Rickford reacts to U.S. border reopening

By Ken Kellar
Staff writer

As travellers and those in Fort Frances weigh their options around returning to the United States for the first time in nearly two years, Kenora-Rainy River MPP Greg Rickford celebrated the work done by those in Ontario to help manage the COVID-19 pandemic while also criticizing the federal government for dragging its feet in implementing a cross-Canada vaccine passport.

Since the Canada-U.S. border, the longest land border in the world, closed in March 2020 due to the worsening COVID-19 pandemic, travel from both sides of the border has been limited to essential work and emergency situations. The Canadian government announced that they would allow vaccinated travellers from the United States to cross the land border in August of this year, but the U.S. government declined to make the same accommodation at that time. Now that the United States have announced the reopening of their land border to travellers from Canada and Mexico in November, concerns have arisen in border towns like Fort Frances and Windsor, Ontario surrounding the restrictions the Canadian government still requires of those crossing back into the country, regardless of origin.

Currently, anyone crossing into Canada from the United States is required to be fully vaccinated and provide a negative COVID-19 test that is less than 72 hours old that was done in the U.S.. This test cannot be a rapid antigen test. Instead, polymerase chain reaction (PCR), nucleic acid test (NAT), nucleic acid amplification test (NAATs) or reverse transcription loop-mediated isothermal amplification (RT-LAMP) tests are admissible, among others. Meanwhile, crossing into the United States from the Canadian land border requires only proof or attestation of vaccination. This imbalance is what concerns border mayors, as those who are usually likely to hop across the border for quick trips for things like groceries or gas could be discouraged by the necessity of acquiring and paying for the test on a potentially regular basis.

The Canadian government’s website does state that once the border is opened for Canadian travellers to enter and return from the U.S. Canadian citizens, those registered under the Indian Act, permanent residents in the country and protected persons are allowed to have their pre-entry molecular test done in Canada, but the 72 hour time limit remains. If the 72-hour period runs out while the traveller is still in the United States, another pre-entry test must be acquired in that country.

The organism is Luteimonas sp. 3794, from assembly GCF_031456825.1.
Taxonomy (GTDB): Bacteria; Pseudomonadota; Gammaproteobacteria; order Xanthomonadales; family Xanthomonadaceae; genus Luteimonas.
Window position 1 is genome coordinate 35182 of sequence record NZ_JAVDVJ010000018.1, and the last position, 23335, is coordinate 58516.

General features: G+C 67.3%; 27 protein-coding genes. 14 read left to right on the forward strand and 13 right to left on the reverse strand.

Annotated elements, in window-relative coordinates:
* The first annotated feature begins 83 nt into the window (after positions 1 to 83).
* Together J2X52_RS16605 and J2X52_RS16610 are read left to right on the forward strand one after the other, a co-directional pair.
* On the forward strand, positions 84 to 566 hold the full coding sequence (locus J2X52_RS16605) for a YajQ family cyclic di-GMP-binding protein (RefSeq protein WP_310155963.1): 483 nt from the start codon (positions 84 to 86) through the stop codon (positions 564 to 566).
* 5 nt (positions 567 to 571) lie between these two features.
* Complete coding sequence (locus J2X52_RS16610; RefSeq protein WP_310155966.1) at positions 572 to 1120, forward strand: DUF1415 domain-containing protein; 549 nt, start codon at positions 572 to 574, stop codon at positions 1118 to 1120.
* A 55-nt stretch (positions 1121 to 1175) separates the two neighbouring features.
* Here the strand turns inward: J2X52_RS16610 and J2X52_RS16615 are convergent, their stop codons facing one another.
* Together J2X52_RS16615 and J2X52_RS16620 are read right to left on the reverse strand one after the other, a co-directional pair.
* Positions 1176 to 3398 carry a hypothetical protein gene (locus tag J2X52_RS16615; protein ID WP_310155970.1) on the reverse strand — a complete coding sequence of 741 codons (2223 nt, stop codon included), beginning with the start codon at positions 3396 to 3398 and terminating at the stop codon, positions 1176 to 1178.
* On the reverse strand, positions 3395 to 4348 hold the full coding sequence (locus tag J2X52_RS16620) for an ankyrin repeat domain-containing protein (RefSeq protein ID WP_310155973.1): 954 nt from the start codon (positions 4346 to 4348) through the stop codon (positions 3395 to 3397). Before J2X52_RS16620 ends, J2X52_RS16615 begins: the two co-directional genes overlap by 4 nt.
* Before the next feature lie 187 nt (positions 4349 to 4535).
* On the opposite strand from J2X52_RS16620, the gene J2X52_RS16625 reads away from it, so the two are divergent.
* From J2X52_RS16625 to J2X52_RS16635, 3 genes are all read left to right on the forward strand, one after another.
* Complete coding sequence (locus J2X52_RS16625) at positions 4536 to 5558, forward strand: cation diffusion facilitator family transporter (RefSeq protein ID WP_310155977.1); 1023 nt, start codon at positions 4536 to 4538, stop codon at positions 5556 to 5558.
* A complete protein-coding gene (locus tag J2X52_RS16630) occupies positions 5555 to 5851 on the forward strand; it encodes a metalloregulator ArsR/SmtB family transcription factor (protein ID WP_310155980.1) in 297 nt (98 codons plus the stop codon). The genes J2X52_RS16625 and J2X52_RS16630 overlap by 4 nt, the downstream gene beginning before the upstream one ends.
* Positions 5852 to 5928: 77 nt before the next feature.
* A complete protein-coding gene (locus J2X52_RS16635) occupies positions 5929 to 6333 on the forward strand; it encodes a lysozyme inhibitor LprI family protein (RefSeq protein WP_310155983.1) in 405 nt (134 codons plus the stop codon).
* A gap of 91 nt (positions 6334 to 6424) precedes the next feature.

At this point in time, however, it is important to note that Riverside Health Care cannot provide PCR tests for travel purposes, according to a spokesperson for the organization. Government regulations dictate the tests Riverside can administer are performed solely for health-related reasons.

Rickford noted that he would also like to see travel between the two countries made more accessible.

“What I’m really hopeful for is a dynamic flow back and forth across the border,” Rickford said.

“I think we’ve done a great job as a province, our collective effort as citizens, working together with all levels of government and Indigenous leadership to keep Ontario as safe as you possibly could. It’s very clear that the United States wants to welcome Canada back and we’ve welcomed the United States back and seen our economic fortunes improve here.”

Rickford also took aim at the federal government for taking too long to discuss and implement a federally standardized vaccine passport for Canadians, pointing to the efforts the Ontario government made to have a provincial equivalent ready to go. Specifically, Rickford said he has heard concerns that independent provincial passports might not be recognized by sufficiently removed countries.

“I think it’s really unfortunate that we had to come forward with a provincial vaccine passport when we knew all along, and the federal government has just realized, that [a federal vaccine passport] would have been the better way,” Rickford said.

“They promised it before the election, then the election got in the way and now we’re going to have, at least temporarily, provincial or territorial vaccine passports, and there’s a serious residual question; are they going to be accepted? I hear that they are in the United States, but for people travelling abroad, one reporter asked me the other day ‘is someone from Nigeria going to recognize a vaccine passport from Manitoba?’ That could be difficult.”

“I hate to put a cloud on the news, but people here should know the government of Ontario has worked hard to bring some kind of certification forward, we went live the 22nd of October with our own, but frankly, we’re hoping to move off of this as soon as possible,” Rickford continued.